I tell you, many people spend their entire lives moving from job to job or developing a career someone else designed for them. Stop. Think. Decide for yourself. Start the path towards doing what you enjoy. It may take a while to course-correct to get there, but it’s worth it.

Learn to do less and achieve more. Photo Credit: Katie Moum. Unsplash

Learn to do less and achieve more. Photo Credit: Katie Moum. Unsplash

3 Start enjoying the process

You’ve heard me say before that success is a journey, not a destination. And although that may sound cliché, the idea is profound. Most of us have arrived to our definition of success through our parents, our culture, our media… We’re so focused on the end result that quite often when you achieve it, it feels meaningless. Why? Because it wasn’t you who gave that goal a meaning. You just went after it because someone out there said it was important. Or it would make you feel important.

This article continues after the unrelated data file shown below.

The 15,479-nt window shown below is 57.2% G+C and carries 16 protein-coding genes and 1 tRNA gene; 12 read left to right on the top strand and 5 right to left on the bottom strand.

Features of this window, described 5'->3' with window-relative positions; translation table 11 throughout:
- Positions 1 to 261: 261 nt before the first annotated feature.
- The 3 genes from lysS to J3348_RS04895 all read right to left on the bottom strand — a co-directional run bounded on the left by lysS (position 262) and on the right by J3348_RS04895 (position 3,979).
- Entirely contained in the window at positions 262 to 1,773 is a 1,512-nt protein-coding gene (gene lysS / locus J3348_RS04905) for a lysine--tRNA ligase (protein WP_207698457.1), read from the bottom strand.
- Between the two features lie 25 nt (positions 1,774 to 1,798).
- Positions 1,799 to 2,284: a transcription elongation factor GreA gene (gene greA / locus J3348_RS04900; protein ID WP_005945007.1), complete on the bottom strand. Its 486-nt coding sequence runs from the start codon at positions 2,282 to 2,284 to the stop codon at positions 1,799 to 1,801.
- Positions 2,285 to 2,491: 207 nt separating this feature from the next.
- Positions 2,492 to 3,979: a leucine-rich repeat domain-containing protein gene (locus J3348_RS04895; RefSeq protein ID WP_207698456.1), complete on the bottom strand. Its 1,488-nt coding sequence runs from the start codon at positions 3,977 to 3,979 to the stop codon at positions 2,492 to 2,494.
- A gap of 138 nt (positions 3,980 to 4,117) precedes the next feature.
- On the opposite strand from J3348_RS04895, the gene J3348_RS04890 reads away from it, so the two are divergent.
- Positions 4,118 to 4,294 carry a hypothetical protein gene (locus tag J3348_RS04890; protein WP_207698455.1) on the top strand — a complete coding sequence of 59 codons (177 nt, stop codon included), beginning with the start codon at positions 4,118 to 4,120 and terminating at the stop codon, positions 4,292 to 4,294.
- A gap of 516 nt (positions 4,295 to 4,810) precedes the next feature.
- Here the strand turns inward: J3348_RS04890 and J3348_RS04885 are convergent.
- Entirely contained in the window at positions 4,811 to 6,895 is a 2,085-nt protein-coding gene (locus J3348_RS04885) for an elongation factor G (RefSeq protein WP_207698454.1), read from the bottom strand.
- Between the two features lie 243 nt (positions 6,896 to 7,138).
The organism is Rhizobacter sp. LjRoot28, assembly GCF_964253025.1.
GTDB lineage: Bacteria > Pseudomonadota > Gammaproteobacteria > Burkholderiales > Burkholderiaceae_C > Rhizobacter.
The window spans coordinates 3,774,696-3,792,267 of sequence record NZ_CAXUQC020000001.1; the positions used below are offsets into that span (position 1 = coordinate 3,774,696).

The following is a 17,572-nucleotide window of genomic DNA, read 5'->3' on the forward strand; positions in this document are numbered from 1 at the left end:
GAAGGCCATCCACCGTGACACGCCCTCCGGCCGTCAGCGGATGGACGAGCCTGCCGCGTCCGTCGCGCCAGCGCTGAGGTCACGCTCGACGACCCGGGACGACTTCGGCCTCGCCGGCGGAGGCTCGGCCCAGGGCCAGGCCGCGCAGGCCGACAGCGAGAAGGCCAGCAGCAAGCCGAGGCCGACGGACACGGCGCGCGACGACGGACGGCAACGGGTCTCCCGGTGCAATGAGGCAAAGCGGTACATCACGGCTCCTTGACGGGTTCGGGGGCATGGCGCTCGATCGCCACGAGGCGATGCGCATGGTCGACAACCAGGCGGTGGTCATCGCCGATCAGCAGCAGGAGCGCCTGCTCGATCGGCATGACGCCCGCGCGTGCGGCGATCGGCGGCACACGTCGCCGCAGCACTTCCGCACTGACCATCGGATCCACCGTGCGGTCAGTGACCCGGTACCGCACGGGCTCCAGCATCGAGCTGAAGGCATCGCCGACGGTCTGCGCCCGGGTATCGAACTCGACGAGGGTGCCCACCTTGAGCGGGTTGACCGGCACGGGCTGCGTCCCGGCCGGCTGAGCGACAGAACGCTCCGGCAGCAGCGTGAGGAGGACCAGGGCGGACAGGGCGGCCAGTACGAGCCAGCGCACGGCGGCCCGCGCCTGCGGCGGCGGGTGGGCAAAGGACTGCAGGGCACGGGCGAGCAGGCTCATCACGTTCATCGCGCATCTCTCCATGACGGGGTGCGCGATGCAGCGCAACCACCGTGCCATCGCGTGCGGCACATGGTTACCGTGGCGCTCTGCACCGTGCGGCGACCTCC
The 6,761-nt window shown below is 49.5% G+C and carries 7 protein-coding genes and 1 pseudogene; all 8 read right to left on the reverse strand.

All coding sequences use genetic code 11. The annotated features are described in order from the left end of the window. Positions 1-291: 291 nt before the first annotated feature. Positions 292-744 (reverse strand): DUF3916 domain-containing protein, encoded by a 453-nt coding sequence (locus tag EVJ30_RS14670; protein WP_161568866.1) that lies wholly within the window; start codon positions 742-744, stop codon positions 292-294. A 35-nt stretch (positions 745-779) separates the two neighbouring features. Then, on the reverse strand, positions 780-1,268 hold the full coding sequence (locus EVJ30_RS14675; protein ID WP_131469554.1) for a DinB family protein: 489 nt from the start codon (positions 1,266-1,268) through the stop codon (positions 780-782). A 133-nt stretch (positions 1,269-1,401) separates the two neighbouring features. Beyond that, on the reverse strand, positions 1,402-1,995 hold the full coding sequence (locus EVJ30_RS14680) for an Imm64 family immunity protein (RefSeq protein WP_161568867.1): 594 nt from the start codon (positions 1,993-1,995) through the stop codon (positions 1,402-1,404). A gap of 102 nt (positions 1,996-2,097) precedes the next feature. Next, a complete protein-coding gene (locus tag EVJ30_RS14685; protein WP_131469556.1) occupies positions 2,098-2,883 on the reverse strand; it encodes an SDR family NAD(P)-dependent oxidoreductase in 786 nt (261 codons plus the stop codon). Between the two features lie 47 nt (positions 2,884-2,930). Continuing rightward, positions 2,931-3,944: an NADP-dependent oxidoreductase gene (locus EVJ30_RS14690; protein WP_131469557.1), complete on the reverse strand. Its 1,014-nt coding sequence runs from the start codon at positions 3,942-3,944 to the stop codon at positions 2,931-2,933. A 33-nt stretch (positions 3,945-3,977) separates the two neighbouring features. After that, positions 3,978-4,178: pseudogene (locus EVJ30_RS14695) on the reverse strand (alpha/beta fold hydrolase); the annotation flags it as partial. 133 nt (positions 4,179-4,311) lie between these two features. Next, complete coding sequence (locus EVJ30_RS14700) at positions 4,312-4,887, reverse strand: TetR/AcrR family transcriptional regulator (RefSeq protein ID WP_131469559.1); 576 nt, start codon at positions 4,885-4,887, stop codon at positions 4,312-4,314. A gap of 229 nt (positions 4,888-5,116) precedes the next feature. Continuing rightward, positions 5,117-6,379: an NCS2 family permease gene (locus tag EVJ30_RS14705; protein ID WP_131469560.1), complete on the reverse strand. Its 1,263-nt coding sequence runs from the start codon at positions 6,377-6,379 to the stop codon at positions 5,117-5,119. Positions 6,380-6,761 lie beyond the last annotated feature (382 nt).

To really do less and achieve more, you have to enjoy the process, the path that leads to wherever you are going. And if you’re the one who sets up the direction and you are doing what you like, that path will be much more enjoyable. Granted, it won’t be all smooth sailing all the time. That’s not what this is about. But even when you encounter setbacks and obstacles, you will feel okay. You will have the internal resources to help you navigate through anything. You will have a naturally built-in resilience that comes from doing something you find meaningful.

4 Share the stories you create